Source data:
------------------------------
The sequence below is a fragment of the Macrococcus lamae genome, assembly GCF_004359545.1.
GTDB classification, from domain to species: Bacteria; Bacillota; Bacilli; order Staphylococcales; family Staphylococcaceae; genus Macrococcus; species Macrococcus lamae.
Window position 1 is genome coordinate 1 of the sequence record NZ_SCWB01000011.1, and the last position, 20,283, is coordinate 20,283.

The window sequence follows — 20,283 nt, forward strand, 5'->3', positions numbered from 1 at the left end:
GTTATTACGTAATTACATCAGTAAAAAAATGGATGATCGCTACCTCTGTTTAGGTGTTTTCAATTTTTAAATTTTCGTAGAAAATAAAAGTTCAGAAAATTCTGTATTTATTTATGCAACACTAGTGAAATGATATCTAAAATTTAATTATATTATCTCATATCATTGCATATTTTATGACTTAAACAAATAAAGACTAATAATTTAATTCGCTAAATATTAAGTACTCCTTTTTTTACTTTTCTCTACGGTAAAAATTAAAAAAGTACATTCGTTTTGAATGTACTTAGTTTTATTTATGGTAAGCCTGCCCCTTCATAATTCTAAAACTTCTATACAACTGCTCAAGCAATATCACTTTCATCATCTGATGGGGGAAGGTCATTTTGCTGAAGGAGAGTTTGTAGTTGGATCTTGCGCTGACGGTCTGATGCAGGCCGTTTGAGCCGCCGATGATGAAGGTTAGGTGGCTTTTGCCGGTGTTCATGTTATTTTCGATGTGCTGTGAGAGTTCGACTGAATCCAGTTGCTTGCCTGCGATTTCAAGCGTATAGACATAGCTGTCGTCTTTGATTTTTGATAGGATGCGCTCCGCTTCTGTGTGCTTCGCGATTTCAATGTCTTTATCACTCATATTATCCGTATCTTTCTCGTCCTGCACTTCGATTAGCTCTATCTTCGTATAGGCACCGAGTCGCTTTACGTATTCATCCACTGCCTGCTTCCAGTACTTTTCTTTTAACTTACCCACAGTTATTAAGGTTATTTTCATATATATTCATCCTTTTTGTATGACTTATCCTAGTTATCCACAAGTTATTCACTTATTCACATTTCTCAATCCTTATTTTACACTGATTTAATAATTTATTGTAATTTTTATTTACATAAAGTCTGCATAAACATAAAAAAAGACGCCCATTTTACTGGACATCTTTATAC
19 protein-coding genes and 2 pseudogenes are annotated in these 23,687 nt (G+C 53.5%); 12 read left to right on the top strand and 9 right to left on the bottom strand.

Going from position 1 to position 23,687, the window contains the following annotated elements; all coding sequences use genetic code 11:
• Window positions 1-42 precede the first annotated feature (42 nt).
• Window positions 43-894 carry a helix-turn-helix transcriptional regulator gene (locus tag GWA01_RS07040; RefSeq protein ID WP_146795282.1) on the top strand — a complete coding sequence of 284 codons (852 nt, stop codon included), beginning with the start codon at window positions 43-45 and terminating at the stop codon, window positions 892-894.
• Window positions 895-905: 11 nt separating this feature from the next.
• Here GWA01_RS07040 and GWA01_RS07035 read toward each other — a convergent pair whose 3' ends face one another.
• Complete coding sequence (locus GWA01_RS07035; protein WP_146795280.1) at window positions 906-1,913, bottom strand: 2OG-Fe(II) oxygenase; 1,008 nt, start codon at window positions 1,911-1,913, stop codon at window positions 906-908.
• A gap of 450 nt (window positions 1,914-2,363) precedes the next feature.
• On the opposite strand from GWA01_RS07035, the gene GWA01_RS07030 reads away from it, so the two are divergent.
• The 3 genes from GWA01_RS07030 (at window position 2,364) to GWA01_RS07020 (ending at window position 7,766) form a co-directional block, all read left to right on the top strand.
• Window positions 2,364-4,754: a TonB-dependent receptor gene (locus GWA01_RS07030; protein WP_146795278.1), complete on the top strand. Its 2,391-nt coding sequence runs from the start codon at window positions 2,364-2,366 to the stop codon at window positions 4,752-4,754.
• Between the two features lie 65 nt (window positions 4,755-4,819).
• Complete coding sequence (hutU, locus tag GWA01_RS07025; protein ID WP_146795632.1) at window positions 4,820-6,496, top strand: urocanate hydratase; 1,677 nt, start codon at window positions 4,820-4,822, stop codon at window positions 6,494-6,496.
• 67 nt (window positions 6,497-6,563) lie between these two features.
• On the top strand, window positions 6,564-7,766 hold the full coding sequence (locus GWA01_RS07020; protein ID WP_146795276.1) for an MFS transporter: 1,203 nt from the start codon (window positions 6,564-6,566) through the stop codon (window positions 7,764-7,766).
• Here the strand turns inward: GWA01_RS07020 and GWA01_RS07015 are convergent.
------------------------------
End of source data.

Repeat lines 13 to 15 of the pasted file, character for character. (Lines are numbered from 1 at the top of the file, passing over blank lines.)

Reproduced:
• A gap of 450 nt (window positions 1,914-2,363) precedes the next feature.
• On the opposite strand from GWA01_RS07035, the gene GWA01_RS07030 reads away from it, so the two are divergent.
• The 3 genes from GWA01_RS07030 (at window position 2,364) to GWA01_RS07020 (ending at window position 7,766) form a co-directional block, all read left to right on the top strand.